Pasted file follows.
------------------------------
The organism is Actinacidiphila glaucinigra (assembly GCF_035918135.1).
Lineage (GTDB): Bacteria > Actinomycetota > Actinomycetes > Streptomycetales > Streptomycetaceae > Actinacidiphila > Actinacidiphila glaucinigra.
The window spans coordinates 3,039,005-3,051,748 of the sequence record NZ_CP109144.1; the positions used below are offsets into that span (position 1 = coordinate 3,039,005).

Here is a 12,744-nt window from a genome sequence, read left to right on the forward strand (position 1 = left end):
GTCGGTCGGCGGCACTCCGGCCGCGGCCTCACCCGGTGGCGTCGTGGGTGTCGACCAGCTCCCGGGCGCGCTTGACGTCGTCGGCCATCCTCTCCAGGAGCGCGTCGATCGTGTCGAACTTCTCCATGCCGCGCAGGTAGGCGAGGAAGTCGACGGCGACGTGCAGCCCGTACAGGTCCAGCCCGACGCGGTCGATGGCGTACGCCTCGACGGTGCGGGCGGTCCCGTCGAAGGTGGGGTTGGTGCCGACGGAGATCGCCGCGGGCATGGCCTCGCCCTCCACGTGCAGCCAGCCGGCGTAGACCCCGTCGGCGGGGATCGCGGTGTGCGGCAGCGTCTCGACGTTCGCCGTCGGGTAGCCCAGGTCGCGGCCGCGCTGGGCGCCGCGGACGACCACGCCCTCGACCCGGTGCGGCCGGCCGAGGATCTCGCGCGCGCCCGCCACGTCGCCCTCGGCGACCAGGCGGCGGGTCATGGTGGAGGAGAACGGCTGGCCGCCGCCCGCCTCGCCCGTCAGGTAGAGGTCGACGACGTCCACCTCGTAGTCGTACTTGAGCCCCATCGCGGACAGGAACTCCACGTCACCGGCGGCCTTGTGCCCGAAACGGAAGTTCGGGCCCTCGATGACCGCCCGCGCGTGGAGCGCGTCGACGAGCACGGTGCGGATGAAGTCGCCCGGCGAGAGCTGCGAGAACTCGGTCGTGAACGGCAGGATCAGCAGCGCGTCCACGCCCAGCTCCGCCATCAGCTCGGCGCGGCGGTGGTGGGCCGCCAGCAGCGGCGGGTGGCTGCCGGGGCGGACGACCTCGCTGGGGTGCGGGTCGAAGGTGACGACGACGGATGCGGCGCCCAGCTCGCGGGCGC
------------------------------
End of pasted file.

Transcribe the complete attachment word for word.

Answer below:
The organism is Actinacidiphila glaucinigra (assembly GCF_035918135.1).
Lineage (GTDB): Bacteria > Actinomycetota > Actinomycetes > Streptomycetales > Streptomycetaceae > Actinacidiphila > Actinacidiphila glaucinigra.
The window spans coordinates 3,039,005-3,051,748 of the sequence record NZ_CP109144.1; the positions used below are offsets into that span (position 1 = coordinate 3,039,005).

Here is a 12,744-nt window from a genome sequence, read left to right on the forward strand (position 1 = left end):
GTCGGTCGGCGGCACTCCGGCCGCGGCCTCACCCGGTGGCGTCGTGGGTGTCGACCAGCTCCCGGGCGCGCTTGACGTCGTCGGCCATCCTCTCCAGGAGCGCGTCGATCGTGTCGAACTTCTCCATGCCGCGCAGGTAGGCGAGGAAGTCGACGGCGACGTGCAGCCCGTACAGGTCCAGCCCGACGCGGTCGATGGCGTACGCCTCGACGGTGCGGGCGGTCCCGTCGAAGGTGGGGTTGGTGCCGACGGAGATCGCCGCGGGCATGGCCTCGCCCTCCACGTGCAGCCAGCCGGCGTAGACCCCGTCGGCGGGGATCGCGGTGTGCGGCAGCGTCTCGACGTTCGCCGTCGGGTAGCCCAGGTCGCGGCCGCGCTGGGCGCCGCGGACGACCACGCCCTCGACCCGGTGCGGCCGGCCGAGGATCTCGCGCGCGCCCGCCACGTCGCCCTCGGCGACCAGGCGGCGGGTCATGGTGGAGGAGAACGGCTGGCCGCCGCCCGCCTCGCCCGTCAGGTAGAGGTCGACGACGTCCACCTCGTAGTCGTACTTGAGCCCCATCGCGGACAGGAACTCCACGTCACCGGCGGCCTTGTGCCCGAAACGGAAGTTCGGGCCCTCGATGACCGCCCGCGCGTGGAGCGCGTCGACGAGCACGGTGCGGATGAAGTCGCCCGGCGAGAGCTGCGAGAACTCGGTCGTGAACGGCAGGATCAGCAGCGCGTCCACGCCCAGCTCCGCCATCAGCTCGGCGCGGCGGTGGTGGGCCGCCAGCAGCGGCGGGTGGCTGCCGGGGCGGACGACCTCGCTGGGGTGCGGGTCGAAGGTGACGACGACGGATGCGGCGCCCAGCTCGCGGGCGC